Some cocktails just don’t cut it

Dear Darth Vaadhiar,

I am a fan of cocktails, and in the past, have experimented with some fairly interesting concoctions, and had it not been for my aversion towards all forms of intellectual property protection mechanisms, I would most certainly have patented my original creations. For instance,

  • Anthim Sanskaar – Beer, Mango pickle and Vodka shaken while Nirvikalpa’s Anthim Sanskaar plays in the background.
  • Raam Naam Sathya hai – Bacardi, Sprite, Passion fruit juice and 2 mysterious ingredients (determined by closing ones eyes and picking 2 random liquids from the fridge)
  • Kovil Theertham – Vodka, Sprite, Spinach juice and Vibhuti

were some of my popular creations a few years back. But, while these unseemly mixtures might make you pause for breath (no offense meant), I would like to lodge a formal protest at the unholy cocktail you and your gang have been peddling for quite a while now. I can tolerate vodka with Nannari Sharbat, Bacardi with Paanagam and Whisky with Rasna, but Religion with Science?

No way.

They don’t mix. Not even when you stir, shake, blend or make them collide here. So when you start bolstering religious superstition (like Vaastu, Astrology, Numerology, Gemmology and assorted Homams for getting US Visas) with pseudo-scientific jargon (such as radiation from Saturn, astral alignment, Cosmic vibrations, crystal vibrations and positive energy), you are doing not just grave, but electric cemetery disservice to science. Let me explain.

For the sake of clarity, religion here is referred to in terms of its visible effects on culture (superstition, ignorance, violence, caste), and not what it was meant to be ( Upanishadic wisdom, Kabbala or Sufi mysticism)

All religions went through the following three phases

1. There ain’t no science, so I am the boss. Believe in me or I shall poke you with sharp objects. Till you say “Ouch”.
2. Science, wtf? It can’t explain the true nature of the universe.
3. Damn it I’m losing revenue. People seem to be trusting science more now. So let’s co-opt it, and rebrand our offerings.

It’s phase 3 that I have a problem with. The expression “scientifically proven” is not something one can use lightly. Let me give you some specific examples

1. Mahabharatha and Advanced Nuclear Warfare – I love that epic, and to many people in this country, it is a religious artifact that is worshipped. But please, stop hinting that the Brahmastra was actually a nuclear weapon. It is embarrassing. There is a lot of history Indians can be proud of, the magnificent art, the beautiful music and the creative poetry and prose, and even the “zero”, but we did not invent nuclear bombs. So when you say that “It has now been scientifically proven that nuclear bombs were used at Kurukshetra”, you are actually saying that some accredited scientists found physical proof (such as radiation levels in that area, design blueprints for the Brahmastra, human remains that suggest effects of radiation, or Krishna’s personal, hand-held, wifi-enabled Geiger counter) and published these findings in a peer-reviewed journal. The last time I searched Nature.com for “Brahmastra nuclear missile“, I found zero results.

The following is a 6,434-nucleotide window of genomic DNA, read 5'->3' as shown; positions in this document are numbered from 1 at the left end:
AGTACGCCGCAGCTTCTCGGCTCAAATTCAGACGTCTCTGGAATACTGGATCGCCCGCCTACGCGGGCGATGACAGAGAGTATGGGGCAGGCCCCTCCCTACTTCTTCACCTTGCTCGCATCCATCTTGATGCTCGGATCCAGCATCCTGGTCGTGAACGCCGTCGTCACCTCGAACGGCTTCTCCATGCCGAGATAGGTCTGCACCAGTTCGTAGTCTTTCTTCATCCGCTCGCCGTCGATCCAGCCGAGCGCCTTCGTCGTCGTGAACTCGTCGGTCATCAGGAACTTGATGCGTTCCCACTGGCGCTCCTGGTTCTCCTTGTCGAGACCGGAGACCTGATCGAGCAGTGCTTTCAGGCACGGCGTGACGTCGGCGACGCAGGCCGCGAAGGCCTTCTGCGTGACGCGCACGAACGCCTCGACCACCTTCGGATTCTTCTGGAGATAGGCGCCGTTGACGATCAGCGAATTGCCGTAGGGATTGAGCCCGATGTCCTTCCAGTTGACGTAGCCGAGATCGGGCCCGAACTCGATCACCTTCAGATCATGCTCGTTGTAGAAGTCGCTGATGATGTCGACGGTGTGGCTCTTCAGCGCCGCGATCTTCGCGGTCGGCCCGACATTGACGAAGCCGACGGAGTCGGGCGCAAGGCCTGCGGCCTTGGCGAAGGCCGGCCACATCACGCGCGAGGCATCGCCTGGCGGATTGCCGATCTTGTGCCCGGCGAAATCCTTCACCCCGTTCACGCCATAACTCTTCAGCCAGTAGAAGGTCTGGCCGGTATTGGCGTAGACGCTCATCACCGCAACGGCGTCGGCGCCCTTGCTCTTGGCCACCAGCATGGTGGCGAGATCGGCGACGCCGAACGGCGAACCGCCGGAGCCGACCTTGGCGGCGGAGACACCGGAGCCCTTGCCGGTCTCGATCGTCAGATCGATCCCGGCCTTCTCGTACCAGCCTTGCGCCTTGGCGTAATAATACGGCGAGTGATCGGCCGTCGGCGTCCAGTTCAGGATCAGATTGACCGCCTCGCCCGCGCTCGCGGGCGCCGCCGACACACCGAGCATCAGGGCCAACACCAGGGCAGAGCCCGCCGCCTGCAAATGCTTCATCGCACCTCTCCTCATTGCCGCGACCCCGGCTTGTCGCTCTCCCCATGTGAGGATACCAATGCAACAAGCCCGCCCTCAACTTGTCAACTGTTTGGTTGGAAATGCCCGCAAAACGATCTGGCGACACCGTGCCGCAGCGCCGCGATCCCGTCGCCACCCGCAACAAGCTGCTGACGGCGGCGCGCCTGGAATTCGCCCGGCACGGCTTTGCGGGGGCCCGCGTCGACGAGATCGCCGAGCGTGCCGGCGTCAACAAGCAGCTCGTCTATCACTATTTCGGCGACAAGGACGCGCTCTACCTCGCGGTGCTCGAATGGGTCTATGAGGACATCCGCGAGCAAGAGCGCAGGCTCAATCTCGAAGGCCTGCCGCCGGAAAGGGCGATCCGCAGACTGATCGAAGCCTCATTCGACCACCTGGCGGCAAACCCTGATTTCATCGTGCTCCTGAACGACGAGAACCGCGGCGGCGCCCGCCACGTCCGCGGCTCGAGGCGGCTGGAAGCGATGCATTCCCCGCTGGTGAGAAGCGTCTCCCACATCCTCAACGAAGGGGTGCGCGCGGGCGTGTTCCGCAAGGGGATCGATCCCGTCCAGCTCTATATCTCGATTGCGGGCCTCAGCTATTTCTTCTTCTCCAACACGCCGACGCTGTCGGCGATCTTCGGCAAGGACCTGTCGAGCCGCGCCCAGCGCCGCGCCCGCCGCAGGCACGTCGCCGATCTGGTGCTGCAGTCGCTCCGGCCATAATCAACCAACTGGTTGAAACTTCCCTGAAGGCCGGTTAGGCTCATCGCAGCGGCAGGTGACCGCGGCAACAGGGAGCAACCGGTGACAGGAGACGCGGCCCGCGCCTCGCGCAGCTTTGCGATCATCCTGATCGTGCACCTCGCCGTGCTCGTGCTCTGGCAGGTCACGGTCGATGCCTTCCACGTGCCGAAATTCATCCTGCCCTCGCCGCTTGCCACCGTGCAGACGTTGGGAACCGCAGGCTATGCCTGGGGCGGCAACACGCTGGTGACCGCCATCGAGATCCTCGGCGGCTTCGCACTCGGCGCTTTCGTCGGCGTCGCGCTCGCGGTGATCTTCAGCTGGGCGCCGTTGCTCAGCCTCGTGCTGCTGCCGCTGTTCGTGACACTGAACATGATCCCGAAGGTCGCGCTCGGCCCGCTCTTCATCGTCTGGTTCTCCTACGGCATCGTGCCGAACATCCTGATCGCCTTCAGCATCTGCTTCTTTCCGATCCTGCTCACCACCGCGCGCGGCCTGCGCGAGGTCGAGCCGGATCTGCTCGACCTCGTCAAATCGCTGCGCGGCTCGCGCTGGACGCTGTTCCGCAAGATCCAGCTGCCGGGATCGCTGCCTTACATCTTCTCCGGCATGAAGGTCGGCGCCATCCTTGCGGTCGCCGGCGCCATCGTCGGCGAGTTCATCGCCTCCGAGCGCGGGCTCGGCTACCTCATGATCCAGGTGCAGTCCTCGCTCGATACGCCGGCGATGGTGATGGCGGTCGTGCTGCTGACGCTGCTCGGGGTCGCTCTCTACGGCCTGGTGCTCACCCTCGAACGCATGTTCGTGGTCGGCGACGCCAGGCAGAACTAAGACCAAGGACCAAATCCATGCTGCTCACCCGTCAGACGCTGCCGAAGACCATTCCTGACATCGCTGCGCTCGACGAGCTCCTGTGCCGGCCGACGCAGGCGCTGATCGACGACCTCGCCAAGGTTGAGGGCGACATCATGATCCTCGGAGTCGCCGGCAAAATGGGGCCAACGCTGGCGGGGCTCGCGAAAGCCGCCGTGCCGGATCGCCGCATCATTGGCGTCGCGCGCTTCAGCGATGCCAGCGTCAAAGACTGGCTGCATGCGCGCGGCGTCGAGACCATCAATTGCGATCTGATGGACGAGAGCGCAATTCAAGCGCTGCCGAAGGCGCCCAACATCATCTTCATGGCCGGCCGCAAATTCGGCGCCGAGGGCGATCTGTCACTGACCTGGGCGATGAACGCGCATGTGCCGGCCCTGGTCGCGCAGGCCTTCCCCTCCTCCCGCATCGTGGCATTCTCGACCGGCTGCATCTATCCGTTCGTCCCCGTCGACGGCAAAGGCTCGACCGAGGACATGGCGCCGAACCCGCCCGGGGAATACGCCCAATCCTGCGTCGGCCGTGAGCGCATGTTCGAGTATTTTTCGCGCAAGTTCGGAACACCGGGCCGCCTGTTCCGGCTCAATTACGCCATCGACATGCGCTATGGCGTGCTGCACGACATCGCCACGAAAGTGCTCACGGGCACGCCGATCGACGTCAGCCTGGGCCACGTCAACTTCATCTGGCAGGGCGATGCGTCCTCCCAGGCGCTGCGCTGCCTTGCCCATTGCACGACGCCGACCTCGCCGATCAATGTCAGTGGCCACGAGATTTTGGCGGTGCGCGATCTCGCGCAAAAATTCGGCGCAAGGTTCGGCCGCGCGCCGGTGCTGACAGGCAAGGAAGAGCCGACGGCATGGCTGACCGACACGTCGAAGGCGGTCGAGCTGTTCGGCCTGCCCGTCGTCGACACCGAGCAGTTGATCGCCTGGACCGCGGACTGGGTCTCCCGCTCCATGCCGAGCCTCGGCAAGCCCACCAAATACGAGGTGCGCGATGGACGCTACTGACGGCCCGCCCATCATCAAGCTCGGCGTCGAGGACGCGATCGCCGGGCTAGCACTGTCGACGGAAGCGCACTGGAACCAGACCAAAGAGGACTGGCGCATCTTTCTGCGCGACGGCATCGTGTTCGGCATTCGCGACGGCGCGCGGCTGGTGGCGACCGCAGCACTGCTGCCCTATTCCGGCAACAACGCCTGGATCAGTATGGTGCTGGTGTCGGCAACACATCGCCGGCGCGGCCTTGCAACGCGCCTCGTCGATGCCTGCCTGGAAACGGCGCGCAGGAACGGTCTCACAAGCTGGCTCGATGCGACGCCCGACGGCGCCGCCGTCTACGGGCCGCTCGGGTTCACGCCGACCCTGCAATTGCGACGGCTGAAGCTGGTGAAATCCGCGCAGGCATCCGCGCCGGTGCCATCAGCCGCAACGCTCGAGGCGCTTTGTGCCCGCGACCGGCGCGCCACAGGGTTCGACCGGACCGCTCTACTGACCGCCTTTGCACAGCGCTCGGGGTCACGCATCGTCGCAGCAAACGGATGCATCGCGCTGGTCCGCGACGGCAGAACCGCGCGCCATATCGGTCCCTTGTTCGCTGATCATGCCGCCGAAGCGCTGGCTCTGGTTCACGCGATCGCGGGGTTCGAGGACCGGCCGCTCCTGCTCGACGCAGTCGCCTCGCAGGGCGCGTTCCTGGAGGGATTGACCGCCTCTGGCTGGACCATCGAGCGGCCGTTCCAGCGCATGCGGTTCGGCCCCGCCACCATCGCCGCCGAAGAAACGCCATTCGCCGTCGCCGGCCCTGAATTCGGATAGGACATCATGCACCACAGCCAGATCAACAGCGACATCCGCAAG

2. Astrology and “Radiation from planets” – I am fine with the hobby of Astrology as long as it remains a hobby and does not mess with people’s lives. But unfortunately it does, and what bothers me is the increasing throwing around of astronomical terms to “justify” astrology. The planet Saturn is (at the minimum) 1.2 billion km from earth, and as a source of “radiation”, I suspect we get more radiation from our television sets than from this ringed gas giant. Here is a list of known “radiation” sources on earth, so I propose that you alter the structure of horoscopes to include these “scientific” facts.

I currently suffer from the malefic influence of 7 and a half-year TV, and had cosmic background radiation been exalted in Aquarius, mine would have been a raja-yoga horoscope.

3. Eclipses and “Atmospheric Pollution” – Fasting in general is a bad idea. Fasting on days of eclipses is therefore also a bad idea. A renowned Sanskrit (not Science) scholar once claimed, that “scientifically speaking”, a solar eclipse results in a polluted atmosphere, and therefore people must fast. If atmospheric pollution was enough cause for skipping food, we would all have starved to death by now. In any case, how does the sun “clean” the atmosphere? I can understand that the moon can (because it causes Tide, which in turn is a detergent).

You get my point? If you have to use science to sell your ideas, you have to be ready to subject them to real scientific scrutiny. Until that happens, please do not mix methyl-alcohol laced religious bootleg sarakku with scientific champagne.

ps: Darth Vaadhiar is a caricature, and therefore, really a straw-man. Readers are requested not to consider this a well-informed tirade against religion.